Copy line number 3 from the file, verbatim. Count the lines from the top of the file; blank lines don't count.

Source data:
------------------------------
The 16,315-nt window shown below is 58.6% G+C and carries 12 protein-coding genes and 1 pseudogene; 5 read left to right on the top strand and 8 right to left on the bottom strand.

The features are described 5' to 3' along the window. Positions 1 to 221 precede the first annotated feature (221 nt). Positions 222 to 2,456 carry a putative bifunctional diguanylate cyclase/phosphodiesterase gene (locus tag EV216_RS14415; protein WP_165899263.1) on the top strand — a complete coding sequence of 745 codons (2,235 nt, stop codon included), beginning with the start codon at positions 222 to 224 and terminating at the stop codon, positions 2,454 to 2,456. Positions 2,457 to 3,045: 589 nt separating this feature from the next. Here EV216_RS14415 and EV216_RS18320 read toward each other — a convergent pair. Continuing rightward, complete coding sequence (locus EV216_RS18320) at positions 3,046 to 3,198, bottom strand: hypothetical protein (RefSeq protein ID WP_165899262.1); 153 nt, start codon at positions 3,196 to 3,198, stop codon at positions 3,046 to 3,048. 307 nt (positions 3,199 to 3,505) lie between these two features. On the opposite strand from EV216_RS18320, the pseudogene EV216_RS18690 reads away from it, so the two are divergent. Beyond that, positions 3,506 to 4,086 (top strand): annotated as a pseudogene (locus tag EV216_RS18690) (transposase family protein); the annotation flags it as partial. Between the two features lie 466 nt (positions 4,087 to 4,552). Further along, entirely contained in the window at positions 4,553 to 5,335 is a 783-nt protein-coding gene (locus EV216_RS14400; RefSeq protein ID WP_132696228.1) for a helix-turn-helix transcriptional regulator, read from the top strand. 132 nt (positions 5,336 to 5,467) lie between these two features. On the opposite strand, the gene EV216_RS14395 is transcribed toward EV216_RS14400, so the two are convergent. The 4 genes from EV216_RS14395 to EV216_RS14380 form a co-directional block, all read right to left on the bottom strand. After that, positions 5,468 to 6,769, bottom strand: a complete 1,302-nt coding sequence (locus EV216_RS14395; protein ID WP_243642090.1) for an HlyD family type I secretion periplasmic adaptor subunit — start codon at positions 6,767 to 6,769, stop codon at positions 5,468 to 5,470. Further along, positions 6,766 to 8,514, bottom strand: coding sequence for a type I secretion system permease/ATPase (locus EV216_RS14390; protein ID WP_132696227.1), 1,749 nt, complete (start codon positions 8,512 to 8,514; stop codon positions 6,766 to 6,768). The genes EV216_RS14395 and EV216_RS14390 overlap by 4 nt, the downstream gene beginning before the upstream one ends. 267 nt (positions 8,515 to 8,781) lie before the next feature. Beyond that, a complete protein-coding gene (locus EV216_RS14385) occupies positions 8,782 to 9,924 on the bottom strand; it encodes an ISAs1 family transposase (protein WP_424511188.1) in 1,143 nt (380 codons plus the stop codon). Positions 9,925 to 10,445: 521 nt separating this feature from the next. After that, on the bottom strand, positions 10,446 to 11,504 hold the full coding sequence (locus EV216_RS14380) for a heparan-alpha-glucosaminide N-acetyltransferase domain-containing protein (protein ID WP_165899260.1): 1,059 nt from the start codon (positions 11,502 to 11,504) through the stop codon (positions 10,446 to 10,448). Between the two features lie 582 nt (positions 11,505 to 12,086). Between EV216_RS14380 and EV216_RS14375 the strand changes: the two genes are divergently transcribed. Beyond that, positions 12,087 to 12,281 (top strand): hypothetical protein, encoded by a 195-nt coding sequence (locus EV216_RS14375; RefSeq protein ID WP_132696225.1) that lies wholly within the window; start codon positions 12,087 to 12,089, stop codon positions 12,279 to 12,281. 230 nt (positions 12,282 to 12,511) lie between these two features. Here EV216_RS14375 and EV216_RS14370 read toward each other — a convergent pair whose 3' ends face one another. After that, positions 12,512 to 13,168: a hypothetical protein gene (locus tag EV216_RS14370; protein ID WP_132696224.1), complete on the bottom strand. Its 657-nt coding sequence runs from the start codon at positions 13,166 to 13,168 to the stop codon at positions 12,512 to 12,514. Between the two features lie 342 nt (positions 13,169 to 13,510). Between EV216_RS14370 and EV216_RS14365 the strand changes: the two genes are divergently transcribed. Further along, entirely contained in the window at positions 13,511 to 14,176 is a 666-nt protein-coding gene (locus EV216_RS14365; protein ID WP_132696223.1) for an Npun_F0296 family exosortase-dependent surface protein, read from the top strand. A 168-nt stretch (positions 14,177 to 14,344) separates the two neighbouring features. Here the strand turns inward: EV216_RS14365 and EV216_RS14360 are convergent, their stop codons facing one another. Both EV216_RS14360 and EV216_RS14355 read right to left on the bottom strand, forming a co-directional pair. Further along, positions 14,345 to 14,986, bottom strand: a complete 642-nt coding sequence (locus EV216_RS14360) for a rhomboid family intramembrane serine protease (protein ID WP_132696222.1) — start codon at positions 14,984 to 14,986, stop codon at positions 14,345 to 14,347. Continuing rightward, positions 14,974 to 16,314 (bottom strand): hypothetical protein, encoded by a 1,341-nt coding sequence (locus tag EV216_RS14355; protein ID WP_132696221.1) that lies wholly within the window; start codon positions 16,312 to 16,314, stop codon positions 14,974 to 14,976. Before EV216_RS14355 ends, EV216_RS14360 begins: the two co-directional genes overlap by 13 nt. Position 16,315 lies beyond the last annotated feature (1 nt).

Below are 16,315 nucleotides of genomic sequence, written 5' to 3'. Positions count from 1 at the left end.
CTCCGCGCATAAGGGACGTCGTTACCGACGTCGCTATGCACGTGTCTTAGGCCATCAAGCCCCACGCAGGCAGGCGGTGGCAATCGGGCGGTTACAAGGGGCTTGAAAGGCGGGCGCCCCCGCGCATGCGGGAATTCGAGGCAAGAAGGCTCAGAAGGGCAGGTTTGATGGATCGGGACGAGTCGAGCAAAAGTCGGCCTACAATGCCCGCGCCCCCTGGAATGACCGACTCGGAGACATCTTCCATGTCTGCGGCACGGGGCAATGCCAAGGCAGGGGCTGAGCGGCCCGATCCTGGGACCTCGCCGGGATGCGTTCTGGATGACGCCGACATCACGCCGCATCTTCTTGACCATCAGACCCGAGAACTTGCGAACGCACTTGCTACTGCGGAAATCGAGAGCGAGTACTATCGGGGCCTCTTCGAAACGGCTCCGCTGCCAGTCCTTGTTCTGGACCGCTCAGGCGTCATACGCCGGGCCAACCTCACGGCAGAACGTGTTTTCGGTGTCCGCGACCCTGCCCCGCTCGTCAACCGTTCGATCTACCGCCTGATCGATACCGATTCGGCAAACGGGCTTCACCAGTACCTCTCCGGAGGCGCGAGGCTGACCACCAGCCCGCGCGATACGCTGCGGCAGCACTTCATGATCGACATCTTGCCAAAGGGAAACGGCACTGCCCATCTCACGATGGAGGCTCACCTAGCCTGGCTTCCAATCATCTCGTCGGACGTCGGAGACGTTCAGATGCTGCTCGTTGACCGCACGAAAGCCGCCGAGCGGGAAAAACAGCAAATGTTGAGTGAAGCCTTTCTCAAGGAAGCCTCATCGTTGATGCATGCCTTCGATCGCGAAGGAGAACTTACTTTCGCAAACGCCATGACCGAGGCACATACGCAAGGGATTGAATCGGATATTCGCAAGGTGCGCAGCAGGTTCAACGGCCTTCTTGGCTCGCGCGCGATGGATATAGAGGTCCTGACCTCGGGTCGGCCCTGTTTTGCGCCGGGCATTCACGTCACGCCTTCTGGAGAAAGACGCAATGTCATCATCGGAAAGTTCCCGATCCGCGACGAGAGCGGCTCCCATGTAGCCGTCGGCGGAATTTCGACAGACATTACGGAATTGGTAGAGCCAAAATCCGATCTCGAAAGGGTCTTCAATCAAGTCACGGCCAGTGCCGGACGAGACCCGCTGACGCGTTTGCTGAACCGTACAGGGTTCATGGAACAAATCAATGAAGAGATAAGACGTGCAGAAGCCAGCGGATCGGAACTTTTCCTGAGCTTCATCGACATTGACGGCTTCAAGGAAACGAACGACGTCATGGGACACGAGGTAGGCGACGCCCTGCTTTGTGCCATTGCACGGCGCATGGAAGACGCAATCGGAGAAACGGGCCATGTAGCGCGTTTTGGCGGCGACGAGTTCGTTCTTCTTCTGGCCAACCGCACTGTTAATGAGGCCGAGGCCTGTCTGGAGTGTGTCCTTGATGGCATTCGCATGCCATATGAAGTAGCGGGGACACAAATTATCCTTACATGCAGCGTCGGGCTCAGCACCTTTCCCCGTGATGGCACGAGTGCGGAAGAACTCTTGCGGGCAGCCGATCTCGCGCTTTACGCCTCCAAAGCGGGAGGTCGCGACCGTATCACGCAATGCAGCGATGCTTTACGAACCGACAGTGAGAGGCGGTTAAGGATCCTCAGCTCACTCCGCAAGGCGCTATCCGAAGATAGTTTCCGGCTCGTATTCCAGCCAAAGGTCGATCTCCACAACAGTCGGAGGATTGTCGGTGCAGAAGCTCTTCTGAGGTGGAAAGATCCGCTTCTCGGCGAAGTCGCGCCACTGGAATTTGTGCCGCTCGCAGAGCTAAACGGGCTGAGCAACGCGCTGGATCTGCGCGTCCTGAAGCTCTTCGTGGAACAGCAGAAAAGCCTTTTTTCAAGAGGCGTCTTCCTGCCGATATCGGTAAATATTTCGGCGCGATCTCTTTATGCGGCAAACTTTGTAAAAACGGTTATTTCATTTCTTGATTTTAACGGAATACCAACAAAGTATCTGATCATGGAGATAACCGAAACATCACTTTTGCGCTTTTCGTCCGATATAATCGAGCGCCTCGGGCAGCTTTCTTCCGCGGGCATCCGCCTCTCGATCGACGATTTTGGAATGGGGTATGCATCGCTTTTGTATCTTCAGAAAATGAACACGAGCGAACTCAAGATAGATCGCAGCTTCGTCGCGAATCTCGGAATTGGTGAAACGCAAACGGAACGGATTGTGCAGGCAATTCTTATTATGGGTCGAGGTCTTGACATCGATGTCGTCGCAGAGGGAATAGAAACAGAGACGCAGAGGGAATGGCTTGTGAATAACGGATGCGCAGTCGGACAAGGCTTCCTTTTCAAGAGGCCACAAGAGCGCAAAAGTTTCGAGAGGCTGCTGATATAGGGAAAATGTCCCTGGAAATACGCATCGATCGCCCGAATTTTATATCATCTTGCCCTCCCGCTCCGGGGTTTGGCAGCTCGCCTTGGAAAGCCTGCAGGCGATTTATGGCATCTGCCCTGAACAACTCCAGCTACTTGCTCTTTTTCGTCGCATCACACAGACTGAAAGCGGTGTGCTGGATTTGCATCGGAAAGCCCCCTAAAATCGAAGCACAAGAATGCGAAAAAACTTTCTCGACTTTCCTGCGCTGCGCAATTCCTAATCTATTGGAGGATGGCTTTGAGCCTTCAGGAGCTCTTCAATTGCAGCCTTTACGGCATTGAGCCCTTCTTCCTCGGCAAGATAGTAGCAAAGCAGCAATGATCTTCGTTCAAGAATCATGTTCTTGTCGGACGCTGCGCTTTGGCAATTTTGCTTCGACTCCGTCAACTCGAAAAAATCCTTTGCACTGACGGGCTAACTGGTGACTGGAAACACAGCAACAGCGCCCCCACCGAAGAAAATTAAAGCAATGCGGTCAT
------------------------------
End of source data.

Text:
Below are 16,315 nucleotides of genomic sequence, written 5' to 3'. Positions count from 1 at the left end.